- 1 What is Architects of Air’s ‘Luminarium’?
- 2 What happens inside the sculpture?
- 3 Luminosity & the impact on the senses
- 4 How do visitors react?
- 5 No two visitors will have the same experience
- 6 Different designs
- 7 Over 3 million visitors so far
- 8 Sculptures
What is Architects of Air’s ‘Luminarium’?
It has been described as something of a cross between a womb and a cathedral. This is the inflatable walk-in sculpture made of plastic sheeting and inflated with compressed air, called the Luminarium. This walk-in sculpture is designed to encapsulate and give visitors a sense of the beauty of natural light. It is the brainchild of Alan Parkinson, founder of Architects of Air. This work has toured over 40 countries and received over 3 million visitors.
What happens inside the sculpture?
The Luminaria (several units of Luminarium) are designed with an inspiration of natural forms and shapes as well as man-made forms like gothic and Islamic architecture. The visitor is immersed in an environment of color as the natural light is filtered through the fabric. The winding paths in the maze and the colors combine to create a sensory experience that many have described as blissful.
Luminosity & the impact on the senses
The Luminarium has surprising luminosity. Natural light is filtered by the translucent colored fabric and transmitted in fantastic hues whose beauty instantly impacts a visitor’s senses. The environment feels utopian and organic with a flash of radiant brilliance.
How do visitors react?
Walking through the maze, with their saturation in color and gentle sensory soundscape, a visitor will experience an out-of-this-world sensation. Many visitors find the Luminarium so comforting and calming that they take a moment to lie down, relax and contemplate. It is not uncommon to find visitors asleep on the floor.
No two visitors will have the same experience
Some of the descriptions of the experience have been like being in a colored space station, walking through stained glass, or feeling like Jonah in a colored whale. No two visitors will have the same experience. Each person appreciates the radiance, color, and calm of the Luminarium differently. The Luminarium will offer this unique experience regardless of the weather or the amount of light outside.
All luminaria are made to the same scale (1000/10,000 sq. meter). But different luminaria are shaped to fit different sites. There have different designs over the years, with different inspirations in design. Currently, the luminaria touring are:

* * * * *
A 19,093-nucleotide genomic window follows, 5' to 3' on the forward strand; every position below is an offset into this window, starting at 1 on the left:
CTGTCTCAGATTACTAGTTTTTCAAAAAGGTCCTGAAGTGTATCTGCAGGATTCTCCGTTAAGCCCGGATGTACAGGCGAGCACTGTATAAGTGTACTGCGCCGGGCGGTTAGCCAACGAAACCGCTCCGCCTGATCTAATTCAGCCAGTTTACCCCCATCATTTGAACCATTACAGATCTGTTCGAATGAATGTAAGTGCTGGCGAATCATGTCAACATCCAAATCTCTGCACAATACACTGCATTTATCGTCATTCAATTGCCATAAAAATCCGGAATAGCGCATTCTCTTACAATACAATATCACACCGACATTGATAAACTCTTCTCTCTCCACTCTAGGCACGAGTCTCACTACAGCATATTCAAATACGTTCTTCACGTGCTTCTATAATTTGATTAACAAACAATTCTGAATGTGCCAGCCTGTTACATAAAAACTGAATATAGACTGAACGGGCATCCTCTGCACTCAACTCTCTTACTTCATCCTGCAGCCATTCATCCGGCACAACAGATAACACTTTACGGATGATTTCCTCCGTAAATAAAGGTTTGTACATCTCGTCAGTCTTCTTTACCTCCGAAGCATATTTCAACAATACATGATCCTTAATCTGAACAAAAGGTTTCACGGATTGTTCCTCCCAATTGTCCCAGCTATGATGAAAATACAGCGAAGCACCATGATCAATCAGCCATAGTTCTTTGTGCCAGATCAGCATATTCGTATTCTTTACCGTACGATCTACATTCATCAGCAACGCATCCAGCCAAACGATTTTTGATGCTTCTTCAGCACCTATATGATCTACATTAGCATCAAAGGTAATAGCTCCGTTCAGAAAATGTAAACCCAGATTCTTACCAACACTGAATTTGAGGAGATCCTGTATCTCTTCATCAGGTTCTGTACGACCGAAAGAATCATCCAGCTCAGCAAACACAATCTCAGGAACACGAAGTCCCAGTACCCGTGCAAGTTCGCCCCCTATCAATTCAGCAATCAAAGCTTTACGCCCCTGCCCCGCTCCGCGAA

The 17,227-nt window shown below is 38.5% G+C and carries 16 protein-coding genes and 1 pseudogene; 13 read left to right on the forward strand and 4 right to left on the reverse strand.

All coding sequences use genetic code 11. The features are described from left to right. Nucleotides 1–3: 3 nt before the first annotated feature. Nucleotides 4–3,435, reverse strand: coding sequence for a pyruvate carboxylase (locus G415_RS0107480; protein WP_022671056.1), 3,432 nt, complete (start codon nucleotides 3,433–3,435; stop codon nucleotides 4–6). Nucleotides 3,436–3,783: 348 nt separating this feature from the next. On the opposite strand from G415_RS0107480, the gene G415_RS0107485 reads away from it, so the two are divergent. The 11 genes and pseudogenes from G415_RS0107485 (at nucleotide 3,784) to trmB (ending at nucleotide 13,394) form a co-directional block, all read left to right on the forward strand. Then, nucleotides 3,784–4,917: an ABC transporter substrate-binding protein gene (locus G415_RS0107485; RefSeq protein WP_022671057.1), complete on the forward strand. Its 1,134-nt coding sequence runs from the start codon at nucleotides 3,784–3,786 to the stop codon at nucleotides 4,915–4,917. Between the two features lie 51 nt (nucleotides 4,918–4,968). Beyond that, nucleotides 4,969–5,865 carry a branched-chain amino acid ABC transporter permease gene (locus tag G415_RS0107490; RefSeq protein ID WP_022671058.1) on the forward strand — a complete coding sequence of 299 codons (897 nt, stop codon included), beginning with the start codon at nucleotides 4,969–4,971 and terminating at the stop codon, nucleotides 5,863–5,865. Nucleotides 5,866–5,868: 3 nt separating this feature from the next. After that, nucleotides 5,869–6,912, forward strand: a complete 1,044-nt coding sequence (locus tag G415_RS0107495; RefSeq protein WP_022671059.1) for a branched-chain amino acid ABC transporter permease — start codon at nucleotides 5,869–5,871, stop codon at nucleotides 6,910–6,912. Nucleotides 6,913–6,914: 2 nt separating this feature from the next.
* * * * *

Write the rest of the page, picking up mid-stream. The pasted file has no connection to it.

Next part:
- Albesila – An egg shape design
- Amococo – With the longest tunnel maze
- Arboria – Inspired by the forest
- Katena – Suspended chain design
- Pentalum – Taking the pentagon geometric shape
- Miracoco – Inspired by the Indian Lotus temple
- Mirazozo – With new seam technology to give a neon-like effect
Over 3 million visitors so far
Luminaria has been placed in various sites, including schools, art and music festivals, community spaces, corporate events, architectural and design events. Over 3 million visitors have trooped to these marvels of light for the unique experience.
Miracoco marks an evolution gaining more control over the aesthetic of the structure – firstly in using a computer program to develop the design and secondly in using new materials to more closely engineer the forms. Miracoco closely resembles its sister structure Mirazozo in terms of the visitor’s journey and the disposition of its spaces, but its distinguishing elements are in the rendering of the domes.
The dodecahedral domes follow a geometry made more precise by the use of reinforced belts. Miracoco’s Centre Dome is an imposing structure. Inspired by the Lotus Temple of India, its cupola features a spiral lattice of radiant stars on a bed of subtle hues.
Mirazozo makes extensive use of an ‘illuminated seam’ – a feature where translucent strips replace the normal seams, creating a neon-like lattice of light. The illuminated seams foreground how the structure was formed and make evident the underlying geometry. The pattern of these scintillating seams induces the viewer’s gaze to shift between different perceptions of the same view – an effect one encounters in the contemplative geometric surface design of Islamic art and architecture. Mirazozo’s Centre Dome draws on the pneumatic principles of soap bubble intersection to calculate a voluminous overhead space. This structure, combined with a dazzling array of illuminated seams, has been compared to a firework display.